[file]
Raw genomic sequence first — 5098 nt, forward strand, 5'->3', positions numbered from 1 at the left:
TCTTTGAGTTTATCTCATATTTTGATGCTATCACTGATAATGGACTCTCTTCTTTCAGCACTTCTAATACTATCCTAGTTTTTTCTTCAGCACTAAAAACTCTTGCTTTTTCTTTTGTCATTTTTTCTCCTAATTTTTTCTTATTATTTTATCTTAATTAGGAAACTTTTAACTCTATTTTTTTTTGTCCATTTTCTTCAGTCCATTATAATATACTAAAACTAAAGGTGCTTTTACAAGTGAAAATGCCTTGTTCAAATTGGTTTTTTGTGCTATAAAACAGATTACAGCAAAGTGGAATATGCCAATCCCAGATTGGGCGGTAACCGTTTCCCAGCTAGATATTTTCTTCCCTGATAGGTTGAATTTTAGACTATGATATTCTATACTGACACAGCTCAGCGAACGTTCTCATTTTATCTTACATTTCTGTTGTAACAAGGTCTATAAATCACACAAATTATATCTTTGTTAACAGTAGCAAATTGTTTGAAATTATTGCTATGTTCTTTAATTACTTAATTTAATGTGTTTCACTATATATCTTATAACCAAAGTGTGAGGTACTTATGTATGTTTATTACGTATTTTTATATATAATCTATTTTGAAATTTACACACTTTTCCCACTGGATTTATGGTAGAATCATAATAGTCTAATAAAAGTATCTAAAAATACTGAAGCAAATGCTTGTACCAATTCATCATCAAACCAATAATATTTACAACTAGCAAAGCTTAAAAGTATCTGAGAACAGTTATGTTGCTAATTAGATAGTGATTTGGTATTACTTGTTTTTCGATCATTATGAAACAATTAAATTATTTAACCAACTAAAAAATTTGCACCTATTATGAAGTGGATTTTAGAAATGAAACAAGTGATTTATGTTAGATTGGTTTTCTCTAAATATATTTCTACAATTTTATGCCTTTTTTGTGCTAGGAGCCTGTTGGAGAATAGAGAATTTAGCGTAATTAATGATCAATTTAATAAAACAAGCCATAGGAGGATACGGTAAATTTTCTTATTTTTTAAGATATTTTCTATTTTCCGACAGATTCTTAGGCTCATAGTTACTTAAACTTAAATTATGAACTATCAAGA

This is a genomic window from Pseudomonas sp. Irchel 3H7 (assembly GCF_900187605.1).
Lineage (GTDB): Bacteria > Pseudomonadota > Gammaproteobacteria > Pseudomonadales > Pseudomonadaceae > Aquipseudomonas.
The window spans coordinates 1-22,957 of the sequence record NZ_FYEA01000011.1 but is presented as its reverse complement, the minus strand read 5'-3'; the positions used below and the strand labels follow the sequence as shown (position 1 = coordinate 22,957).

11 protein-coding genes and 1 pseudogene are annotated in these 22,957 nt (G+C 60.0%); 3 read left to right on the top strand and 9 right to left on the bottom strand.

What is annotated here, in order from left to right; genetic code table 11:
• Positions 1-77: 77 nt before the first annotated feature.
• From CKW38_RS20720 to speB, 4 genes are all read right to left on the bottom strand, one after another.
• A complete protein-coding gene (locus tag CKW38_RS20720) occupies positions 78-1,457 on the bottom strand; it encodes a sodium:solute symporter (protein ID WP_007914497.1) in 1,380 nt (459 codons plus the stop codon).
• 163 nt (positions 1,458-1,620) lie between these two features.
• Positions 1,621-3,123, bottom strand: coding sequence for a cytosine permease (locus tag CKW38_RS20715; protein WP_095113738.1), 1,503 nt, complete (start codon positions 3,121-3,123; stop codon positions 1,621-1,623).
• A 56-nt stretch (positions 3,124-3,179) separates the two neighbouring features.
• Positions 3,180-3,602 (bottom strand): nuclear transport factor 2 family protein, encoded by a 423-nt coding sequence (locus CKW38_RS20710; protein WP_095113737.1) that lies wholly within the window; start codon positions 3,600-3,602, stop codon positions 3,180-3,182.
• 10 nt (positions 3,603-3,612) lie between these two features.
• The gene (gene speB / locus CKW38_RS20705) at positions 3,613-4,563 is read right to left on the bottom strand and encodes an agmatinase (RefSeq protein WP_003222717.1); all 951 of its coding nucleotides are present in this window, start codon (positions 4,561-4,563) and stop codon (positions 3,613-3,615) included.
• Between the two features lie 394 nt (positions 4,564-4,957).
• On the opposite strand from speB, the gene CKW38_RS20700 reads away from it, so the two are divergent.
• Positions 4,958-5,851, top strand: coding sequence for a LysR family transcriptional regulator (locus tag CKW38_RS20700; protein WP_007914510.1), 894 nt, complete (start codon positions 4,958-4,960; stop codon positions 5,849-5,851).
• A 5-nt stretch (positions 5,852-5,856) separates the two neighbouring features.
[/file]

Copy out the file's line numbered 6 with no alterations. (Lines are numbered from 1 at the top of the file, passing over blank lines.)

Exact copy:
11 protein-coding genes and 1 pseudogene are annotated in these 22,957 nt (G+C 60.0%); 3 read left to right on the top strand and 9 right to left on the bottom strand.